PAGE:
Explore the best trails near Grants Pass with hand-curated trail maps and driving directions as well as detailed reviews and photos from hikers, campers and nature lovers like you.
Cross at the beach or take the log then double back on the other side to catch up with the main trail. There isn't a trailer head marker but it's the only one there. If you are in shape it's moderate if your not use to hiking then it will be hard as it's all up hill climbing about 1500 feet to over 2000 feet. The good thing about this hike is that it's not your typical well beaten path. It's on the side of a mountain so you prob won't see many if anybody and you can just enjoy nature. The spring time brings a lot of ticks so check yourself frequently and thoroughly we pulled off a total of 20 ticks. I recommend and would do this hike again.
Beautiful trail. We took our 4 year old and 11 year old and they both loved it. Use caution with small ones, we had to hold our 4 year olds hand because the drop-off was pretty steep. So many waterfalls along the way. A great early spring hike. Watch out for the poison oak, lots of it!
I had a lovely time on this trail! Late March hike, lots of water, the waterfalls were flowing. Definitely got slippery a couple times and you need waterproof shoes for trekking in the puddles. There were many times where you must climb over rocks and have good balance, so just note that when deciding if this is right for you. River was flowing strong and the pretty green moss everywhere was so vibrant. Definitely recommend. Moderate difficulty. Enjoy!
Jash P. on Rainie Falls Trail
Not a bad little trail.
This is not a good trail for running, as there is quite a lot of exposed rock with significant uneven surfaces in parts. I tried running this trail, but ended up spraining my ankle on one of the more challenging parts of the trail. And on the way out, I came across an older hiker who had sprained his knee quite badly. There is lots of exposed rock on the trail, with precarious footing and slippery surfaces in some spots--in March, at least. This might not be a problem later in the year, when it is warmer.
When coming to the "falls" I actually ended up walking past the "falls" because they really are just a few white water rapids. I was expecting falls of some sort, and hiked past the rapids until I started losing the trail, and subsequently looked at my GPS and saw that I had hiked beyond the 2.0 mile distance of the hike. I suppose the "falls" are better in the late summer or fall, with lower flows down the Rogue.
Otherwise, a good 4 mile out and back with some nice views of the river!
Will add my two cents about finding the trail on the other side of the creek. Agree that the best way to stay on the trail is to cross at the shallower "beach" area about 100 feet before you get to the big tree that goes across the creek. The trail is easily visible from this shallower crossing area. But it was February when I went so going into knee high ice water wasn't ideal for me. But in the spring/summer this is the way to cross and continue on the trail.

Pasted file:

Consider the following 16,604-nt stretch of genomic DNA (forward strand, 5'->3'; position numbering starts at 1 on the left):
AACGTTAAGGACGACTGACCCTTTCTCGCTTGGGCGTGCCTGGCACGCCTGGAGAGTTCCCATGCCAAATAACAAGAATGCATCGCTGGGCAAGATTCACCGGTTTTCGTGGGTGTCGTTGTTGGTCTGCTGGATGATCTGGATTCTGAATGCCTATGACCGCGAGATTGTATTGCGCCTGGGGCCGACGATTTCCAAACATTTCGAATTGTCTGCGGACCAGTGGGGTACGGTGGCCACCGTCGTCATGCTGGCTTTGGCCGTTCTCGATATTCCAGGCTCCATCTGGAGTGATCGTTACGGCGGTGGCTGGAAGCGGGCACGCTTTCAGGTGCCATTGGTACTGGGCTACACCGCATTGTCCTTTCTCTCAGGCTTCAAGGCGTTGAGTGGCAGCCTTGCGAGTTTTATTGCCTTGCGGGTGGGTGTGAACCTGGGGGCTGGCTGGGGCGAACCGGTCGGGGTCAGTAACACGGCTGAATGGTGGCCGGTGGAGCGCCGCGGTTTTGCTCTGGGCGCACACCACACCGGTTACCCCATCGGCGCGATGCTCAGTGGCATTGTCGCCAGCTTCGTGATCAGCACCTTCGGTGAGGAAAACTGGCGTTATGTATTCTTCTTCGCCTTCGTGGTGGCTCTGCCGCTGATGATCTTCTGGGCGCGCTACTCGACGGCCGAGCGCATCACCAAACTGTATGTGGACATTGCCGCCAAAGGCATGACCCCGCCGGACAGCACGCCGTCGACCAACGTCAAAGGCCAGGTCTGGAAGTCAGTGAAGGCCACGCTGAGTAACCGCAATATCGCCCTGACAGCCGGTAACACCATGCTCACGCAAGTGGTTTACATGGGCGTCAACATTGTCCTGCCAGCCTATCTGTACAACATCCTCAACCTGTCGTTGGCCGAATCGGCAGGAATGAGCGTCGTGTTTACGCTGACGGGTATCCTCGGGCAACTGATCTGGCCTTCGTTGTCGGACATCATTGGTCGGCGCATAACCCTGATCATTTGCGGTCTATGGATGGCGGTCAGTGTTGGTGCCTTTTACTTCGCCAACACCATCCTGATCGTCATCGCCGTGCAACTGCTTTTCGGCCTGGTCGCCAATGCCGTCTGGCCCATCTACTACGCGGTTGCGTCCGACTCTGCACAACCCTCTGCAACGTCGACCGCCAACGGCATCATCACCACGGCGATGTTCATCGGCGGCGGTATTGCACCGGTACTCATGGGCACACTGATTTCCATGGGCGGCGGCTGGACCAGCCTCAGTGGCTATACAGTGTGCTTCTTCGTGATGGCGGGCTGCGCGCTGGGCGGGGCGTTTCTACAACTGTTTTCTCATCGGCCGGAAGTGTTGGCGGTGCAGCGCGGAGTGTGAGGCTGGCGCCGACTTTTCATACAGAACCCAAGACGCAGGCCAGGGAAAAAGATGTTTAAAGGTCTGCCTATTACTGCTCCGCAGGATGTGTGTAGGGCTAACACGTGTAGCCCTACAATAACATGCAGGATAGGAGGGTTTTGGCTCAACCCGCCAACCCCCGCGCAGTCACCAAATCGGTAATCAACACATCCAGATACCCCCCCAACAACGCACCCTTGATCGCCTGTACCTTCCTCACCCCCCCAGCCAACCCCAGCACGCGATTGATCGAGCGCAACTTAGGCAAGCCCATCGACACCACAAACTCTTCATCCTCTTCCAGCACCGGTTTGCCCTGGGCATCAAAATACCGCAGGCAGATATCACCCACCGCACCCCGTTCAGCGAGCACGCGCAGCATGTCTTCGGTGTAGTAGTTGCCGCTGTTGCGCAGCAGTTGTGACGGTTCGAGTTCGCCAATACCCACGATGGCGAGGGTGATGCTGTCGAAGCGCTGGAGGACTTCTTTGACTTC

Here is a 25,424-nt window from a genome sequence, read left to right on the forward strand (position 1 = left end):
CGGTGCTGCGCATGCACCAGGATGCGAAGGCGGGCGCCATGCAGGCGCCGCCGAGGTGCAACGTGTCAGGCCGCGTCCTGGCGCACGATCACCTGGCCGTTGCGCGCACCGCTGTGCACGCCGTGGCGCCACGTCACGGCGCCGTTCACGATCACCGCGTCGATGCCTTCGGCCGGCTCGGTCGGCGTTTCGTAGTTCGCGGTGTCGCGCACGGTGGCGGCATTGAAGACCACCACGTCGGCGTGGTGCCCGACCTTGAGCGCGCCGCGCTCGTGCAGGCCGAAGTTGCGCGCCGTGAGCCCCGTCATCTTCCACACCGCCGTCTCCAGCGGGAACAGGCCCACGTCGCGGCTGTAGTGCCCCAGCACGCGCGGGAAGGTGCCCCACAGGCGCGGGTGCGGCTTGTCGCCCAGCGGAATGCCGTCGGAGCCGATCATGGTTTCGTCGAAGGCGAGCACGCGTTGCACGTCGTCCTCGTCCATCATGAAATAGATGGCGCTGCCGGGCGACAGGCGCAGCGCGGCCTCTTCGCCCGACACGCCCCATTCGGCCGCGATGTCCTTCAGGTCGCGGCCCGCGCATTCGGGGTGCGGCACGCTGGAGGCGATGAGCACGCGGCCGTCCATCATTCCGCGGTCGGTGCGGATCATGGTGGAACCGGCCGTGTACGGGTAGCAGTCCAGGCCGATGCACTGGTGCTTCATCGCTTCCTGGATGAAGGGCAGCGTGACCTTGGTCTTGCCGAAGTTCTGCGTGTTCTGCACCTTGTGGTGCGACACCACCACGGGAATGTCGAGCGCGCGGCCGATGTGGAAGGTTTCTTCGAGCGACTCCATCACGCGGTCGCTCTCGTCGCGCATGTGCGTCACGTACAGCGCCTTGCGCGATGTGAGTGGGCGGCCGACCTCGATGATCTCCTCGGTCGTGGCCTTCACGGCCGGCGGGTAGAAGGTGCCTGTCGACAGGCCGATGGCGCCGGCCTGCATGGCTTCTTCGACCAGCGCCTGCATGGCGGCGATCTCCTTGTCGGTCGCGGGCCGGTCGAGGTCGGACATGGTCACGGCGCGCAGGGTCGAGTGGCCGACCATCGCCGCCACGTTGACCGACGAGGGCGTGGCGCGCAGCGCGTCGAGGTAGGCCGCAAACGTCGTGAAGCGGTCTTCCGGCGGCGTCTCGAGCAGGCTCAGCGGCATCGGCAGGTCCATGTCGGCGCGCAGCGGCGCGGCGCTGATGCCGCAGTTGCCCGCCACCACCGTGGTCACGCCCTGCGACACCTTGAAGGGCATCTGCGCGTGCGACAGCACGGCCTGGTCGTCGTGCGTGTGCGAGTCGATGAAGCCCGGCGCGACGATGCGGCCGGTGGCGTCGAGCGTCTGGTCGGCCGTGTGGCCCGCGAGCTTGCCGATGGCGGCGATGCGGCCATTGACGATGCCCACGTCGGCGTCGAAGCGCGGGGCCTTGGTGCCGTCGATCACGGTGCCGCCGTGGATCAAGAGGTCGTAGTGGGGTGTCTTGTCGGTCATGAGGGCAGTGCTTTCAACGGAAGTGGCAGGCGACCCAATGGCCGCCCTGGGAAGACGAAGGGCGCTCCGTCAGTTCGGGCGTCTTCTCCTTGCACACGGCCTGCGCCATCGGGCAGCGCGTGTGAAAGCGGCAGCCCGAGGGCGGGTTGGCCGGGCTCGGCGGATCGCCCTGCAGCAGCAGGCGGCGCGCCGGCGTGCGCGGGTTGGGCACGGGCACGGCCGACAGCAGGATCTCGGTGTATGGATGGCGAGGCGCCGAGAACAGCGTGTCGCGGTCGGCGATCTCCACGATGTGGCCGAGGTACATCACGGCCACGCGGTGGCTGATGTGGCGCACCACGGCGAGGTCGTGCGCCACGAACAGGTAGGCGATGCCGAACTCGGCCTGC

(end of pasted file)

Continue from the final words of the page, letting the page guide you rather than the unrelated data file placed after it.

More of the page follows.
When you cross at the big tree, it's tough to find the main trail again. The best way is to probably follow the fallen big tree up the hill a bit, you'll reach a trail. Then go right. This trail doesn't continue for long and it pretty much ends at a clearing with a steep valley that flows down into Shan creek. You'll see a huge Boulder below you to your right, right before you reach this valley. At the bottom of this boulder is where the trail is. You can maneuver your way down there, but it's pretty steep so be careful. Or you can try crossing that steep valley and picking up the trail a bit higher. Neither way is really that easy, but it's doable.
Once you do find it, you'll start the climb. It's pretty much constant uphill for the next 1.5 miles. The trail will switchback to the left pretty soon once you find it on the other side of the creek, and will head that way for the rest of the journey. The uphill part of the trail can be fairly strenuous since there's really no respite from the constant climb. Sometimes it may seem like it will not end but just keep going and you'll reach a "road". It's fairly anticlimactic and there's really nothing to see at the top, but the climb down is now pretty easy and there are some great views coming down.
Overall, a really fun and sufficiently challenging hike. I don't have much to compare it to as it was one of the first hikes I went on since I moved out here a few weeks ago, but it was gorgeous, and I look forward to doing it again in the summer when I can cool off in the creek a bit!
Lastly, I will say I missed the trailhead the first time. It's not very obvious if there aren't cars parked there as there's lots of turnouts and all of them (from the road) look like they just have a steep drop with no trailhead. But just look for the second turnout after the sign that says gravel/one lane road. The first turnout will be slightly elevated and look like a parking area (and will probably still have a bunch of trash). This isn't the one. Go to the next one and park and begin the journey!